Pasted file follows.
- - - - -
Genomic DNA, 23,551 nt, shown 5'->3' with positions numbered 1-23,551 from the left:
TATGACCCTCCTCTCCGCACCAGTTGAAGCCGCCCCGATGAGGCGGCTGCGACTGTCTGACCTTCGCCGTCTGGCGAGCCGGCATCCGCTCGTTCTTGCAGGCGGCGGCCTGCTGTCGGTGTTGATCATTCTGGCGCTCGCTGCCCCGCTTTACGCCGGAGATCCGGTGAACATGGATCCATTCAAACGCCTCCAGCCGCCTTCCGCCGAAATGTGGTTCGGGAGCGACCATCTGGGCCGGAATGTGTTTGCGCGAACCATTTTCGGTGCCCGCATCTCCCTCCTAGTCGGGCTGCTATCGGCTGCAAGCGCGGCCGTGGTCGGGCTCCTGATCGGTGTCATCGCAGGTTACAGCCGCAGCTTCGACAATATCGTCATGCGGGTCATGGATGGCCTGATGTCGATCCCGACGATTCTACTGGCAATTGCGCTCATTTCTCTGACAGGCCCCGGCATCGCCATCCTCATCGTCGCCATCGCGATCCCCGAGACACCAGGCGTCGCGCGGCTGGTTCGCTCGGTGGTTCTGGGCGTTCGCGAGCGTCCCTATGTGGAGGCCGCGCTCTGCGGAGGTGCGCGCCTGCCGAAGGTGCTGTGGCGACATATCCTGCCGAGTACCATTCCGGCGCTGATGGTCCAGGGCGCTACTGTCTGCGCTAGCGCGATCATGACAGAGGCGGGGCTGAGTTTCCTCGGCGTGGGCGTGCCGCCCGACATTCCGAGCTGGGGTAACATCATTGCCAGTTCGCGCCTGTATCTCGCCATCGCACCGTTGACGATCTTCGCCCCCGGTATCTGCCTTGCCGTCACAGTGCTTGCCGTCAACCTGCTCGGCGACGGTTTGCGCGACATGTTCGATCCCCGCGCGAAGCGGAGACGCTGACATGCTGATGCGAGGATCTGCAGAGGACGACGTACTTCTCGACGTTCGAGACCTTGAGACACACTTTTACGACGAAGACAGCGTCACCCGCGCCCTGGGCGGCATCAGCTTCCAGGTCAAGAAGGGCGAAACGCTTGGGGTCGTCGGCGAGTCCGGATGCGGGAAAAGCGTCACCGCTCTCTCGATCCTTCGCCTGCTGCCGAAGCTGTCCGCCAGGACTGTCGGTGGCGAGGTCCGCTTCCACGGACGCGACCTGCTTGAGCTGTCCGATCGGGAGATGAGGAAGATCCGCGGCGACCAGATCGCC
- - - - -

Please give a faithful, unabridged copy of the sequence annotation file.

Genomic DNA, 23,551 nt, shown 5'->3' with positions numbered 1-23,551 from the left:
TATGACCCTCCTCTCCGCACCAGTTGAAGCCGCCCCGATGAGGCGGCTGCGACTGTCTGACCTTCGCCGTCTGGCGAGCCGGCATCCGCTCGTTCTTGCAGGCGGCGGCCTGCTGTCGGTGTTGATCATTCTGGCGCTCGCTGCCCCGCTTTACGCCGGAGATCCGGTGAACATGGATCCATTCAAACGCCTCCAGCCGCCTTCCGCCGAAATGTGGTTCGGGAGCGACCATCTGGGCCGGAATGTGTTTGCGCGAACCATTTTCGGTGCCCGCATCTCCCTCCTAGTCGGGCTGCTATCGGCTGCAAGCGCGGCCGTGGTCGGGCTCCTGATCGGTGTCATCGCAGGTTACAGCCGCAGCTTCGACAATATCGTCATGCGGGTCATGGATGGCCTGATGTCGATCCCGACGATTCTACTGGCAATTGCGCTCATTTCTCTGACAGGCCCCGGCATCGCCATCCTCATCGTCGCCATCGCGATCCCCGAGACACCAGGCGTCGCGCGGCTGGTTCGCTCGGTGGTTCTGGGCGTTCGCGAGCGTCCCTATGTGGAGGCCGCGCTCTGCGGAGGTGCGCGCCTGCCGAAGGTGCTGTGGCGACATATCCTGCCGAGTACCATTCCGGCGCTGATGGTCCAGGGCGCTACTGTCTGCGCTAGCGCGATCATGACAGAGGCGGGGCTGAGTTTCCTCGGCGTGGGCGTGCCGCCCGACATTCCGAGCTGGGGTAACATCATTGCCAGTTCGCGCCTGTATCTCGCCATCGCACCGTTGACGATCTTCGCCCCCGGTATCTGCCTTGCCGTCACAGTGCTTGCCGTCAACCTGCTCGGCGACGGTTTGCGCGACATGTTCGATCCCCGCGCGAAGCGGAGACGCTGACATGCTGATGCGAGGATCTGCAGAGGACGACGTACTTCTCGACGTTCGAGACCTTGAGACACACTTTTACGACGAAGACAGCGTCACCCGCGCCCTGGGCGGCATCAGCTTCCAGGTCAAGAAGGGCGAAACGCTTGGGGTCGTCGGCGAGTCCGGATGCGGGAAAAGCGTCACCGCTCTCTCGATCCTTCGCCTGCTGCCGAAGCTGTCCGCCAGGACTGTCGGTGGCGAGGTCCGCTTCCACGGACGCGACCTGCTTGAGCTGTCCGATCGGGAGATGAGGAAGATCCGCGGCGACCAGATCGCC